• Hypospadias: This condition only affects male infants. It results when the opening of the urethra (where the urine exits the body) is located on the underside of the penis, instead of at its tip. It occurs in about 5 in 1,000 male infants born in the United States. It is one of the most common urological anomalies. Boys who are born with hypospadias may also have a curved penis or undescended testicles. They may experience difficulty when they urinate, due to difficulty in directing the stream of urine.
  • Spina bifida, or “cleft spine”: This birth defect occurs when the brain, spinal cord and/or meninges do not develop completely during fetal development. The meninges are a protective covering that surround the spinal cord. There are four different types of spina bifida, ranging from mild to severe. People with the more severe forms can experience partial or complete paralysis below the spinal opening. This can result in bladder or bowel dysfunction as well as problems with the lower extremities.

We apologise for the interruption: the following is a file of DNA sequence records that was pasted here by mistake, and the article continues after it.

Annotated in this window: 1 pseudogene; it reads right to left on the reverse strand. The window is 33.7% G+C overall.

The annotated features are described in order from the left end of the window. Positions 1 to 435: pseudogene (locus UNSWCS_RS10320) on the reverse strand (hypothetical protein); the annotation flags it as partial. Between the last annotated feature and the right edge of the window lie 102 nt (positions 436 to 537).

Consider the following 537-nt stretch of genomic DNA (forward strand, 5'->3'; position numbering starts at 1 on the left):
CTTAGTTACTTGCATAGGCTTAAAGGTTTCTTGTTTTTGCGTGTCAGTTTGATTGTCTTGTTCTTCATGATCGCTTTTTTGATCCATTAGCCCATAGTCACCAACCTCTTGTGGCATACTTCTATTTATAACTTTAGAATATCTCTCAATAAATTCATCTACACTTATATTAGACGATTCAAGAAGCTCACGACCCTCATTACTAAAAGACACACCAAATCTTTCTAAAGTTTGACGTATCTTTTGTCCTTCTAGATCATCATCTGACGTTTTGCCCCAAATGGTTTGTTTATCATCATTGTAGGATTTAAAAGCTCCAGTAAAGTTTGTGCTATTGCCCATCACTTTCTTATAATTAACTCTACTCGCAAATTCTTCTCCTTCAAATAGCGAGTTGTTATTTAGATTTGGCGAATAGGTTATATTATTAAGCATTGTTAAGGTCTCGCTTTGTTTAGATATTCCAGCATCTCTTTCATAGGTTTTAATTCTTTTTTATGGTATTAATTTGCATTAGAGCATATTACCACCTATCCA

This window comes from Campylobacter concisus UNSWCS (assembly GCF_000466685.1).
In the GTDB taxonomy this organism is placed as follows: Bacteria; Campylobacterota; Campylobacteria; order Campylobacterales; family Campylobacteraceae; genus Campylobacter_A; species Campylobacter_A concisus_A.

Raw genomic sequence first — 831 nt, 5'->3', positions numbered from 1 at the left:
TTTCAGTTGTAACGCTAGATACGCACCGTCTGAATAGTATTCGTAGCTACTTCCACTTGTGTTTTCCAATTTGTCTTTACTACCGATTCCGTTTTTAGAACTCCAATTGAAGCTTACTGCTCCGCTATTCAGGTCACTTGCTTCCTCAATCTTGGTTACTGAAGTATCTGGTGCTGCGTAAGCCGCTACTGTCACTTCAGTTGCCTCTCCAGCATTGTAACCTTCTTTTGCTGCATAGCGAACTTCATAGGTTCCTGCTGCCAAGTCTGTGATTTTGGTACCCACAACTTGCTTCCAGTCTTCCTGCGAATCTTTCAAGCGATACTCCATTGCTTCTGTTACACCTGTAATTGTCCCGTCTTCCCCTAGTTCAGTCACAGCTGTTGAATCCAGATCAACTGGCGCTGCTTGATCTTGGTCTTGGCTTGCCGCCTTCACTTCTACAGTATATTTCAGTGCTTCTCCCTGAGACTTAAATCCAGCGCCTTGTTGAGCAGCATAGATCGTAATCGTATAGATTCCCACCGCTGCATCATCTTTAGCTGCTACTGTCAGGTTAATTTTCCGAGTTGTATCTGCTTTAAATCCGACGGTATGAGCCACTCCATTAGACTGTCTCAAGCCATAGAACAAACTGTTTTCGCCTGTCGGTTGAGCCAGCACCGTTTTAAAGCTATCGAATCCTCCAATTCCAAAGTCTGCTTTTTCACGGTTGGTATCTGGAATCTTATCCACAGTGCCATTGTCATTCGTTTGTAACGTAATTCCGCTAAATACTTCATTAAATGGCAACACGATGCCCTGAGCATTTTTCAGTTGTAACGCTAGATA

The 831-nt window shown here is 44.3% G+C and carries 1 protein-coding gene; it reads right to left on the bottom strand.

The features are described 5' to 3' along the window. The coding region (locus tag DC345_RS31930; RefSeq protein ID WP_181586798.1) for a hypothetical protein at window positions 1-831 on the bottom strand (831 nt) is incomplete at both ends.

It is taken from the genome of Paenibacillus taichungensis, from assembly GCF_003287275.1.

• Vesicoureteral reflux (VUR): This condition refers to the abnormal upward flow of urine from the bladder to the upper urinary tract. Urine that is produced by the kidneys normally is stored in the bladder and flows out of the body through a tube connected to the bottom of the bladder. With vesicoureteral reflux, urine flows back or refluxes into one or both ureters, the narrow tubes that connect the bladder to the kidneys. Sometimes the urine flows back to one or both kidneys.

If only one ureter and kidney are affected, it is called unilateral reflux. If both are affected, it is called bilateral reflux. VUR occurs more often in babies and young children, but older children and adults can also have it.